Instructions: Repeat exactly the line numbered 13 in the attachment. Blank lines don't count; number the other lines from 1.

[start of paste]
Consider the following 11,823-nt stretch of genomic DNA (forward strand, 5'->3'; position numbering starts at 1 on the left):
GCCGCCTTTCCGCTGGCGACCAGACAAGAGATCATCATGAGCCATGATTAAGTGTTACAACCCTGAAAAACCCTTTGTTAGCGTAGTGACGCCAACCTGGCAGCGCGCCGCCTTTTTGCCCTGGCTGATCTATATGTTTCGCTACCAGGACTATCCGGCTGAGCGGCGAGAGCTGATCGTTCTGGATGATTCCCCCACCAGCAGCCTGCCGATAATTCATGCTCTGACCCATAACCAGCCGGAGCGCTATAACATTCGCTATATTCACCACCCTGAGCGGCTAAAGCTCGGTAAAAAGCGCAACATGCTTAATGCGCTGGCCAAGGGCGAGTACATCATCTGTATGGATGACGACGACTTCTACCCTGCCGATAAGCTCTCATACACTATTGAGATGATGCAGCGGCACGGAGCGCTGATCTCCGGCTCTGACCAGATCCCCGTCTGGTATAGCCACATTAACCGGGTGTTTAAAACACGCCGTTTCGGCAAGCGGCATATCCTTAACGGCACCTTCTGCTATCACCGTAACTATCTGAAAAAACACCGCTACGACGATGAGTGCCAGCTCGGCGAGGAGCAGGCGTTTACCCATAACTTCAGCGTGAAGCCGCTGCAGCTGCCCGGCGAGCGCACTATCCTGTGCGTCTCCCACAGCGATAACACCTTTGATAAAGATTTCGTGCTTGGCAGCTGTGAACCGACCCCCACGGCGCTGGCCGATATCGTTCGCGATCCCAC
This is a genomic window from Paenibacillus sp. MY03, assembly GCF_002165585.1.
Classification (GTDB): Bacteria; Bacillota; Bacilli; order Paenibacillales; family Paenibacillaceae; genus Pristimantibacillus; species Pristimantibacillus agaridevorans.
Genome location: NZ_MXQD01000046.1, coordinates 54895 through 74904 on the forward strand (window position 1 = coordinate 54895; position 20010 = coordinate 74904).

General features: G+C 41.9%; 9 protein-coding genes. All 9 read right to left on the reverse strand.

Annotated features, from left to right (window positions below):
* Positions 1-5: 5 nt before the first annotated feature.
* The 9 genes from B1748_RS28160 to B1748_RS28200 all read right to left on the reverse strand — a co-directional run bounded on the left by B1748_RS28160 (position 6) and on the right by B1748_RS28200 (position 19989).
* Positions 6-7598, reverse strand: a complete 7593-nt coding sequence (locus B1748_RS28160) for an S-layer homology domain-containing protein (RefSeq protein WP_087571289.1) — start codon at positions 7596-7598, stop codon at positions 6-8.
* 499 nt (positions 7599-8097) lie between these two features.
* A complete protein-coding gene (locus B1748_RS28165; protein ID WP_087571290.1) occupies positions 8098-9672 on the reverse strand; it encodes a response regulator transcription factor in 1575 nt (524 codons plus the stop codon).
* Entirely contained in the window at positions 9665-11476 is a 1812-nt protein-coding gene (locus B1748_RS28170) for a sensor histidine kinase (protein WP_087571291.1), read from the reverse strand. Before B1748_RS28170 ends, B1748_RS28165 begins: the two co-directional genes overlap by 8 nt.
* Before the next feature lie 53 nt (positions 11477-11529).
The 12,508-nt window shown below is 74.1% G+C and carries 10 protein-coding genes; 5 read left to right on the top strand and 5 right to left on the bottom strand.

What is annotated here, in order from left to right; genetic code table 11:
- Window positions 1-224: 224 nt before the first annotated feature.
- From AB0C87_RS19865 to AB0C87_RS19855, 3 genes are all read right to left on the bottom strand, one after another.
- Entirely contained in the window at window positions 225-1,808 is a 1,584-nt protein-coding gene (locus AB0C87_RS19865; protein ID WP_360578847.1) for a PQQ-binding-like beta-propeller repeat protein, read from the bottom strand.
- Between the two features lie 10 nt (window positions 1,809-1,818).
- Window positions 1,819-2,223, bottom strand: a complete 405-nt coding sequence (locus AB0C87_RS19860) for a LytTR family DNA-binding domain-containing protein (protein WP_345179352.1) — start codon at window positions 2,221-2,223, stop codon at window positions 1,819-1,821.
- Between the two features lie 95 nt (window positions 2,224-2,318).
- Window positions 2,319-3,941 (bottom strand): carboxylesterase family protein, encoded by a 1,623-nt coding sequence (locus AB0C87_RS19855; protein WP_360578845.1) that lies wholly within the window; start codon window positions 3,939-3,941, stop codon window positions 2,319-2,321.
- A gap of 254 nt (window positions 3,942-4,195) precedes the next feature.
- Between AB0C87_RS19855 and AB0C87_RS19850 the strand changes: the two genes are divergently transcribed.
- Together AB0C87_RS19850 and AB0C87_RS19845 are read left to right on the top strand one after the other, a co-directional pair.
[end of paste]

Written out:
* Entirely contained in the window at positions 9665-11476 is a 1812-nt protein-coding gene (locus B1748_RS28170) for a sensor histidine kinase (protein WP_087571291.1), read from the reverse strand. Before B1748_RS28170 ends, B1748_RS28165 begins: the two co-directional genes overlap by 8 nt.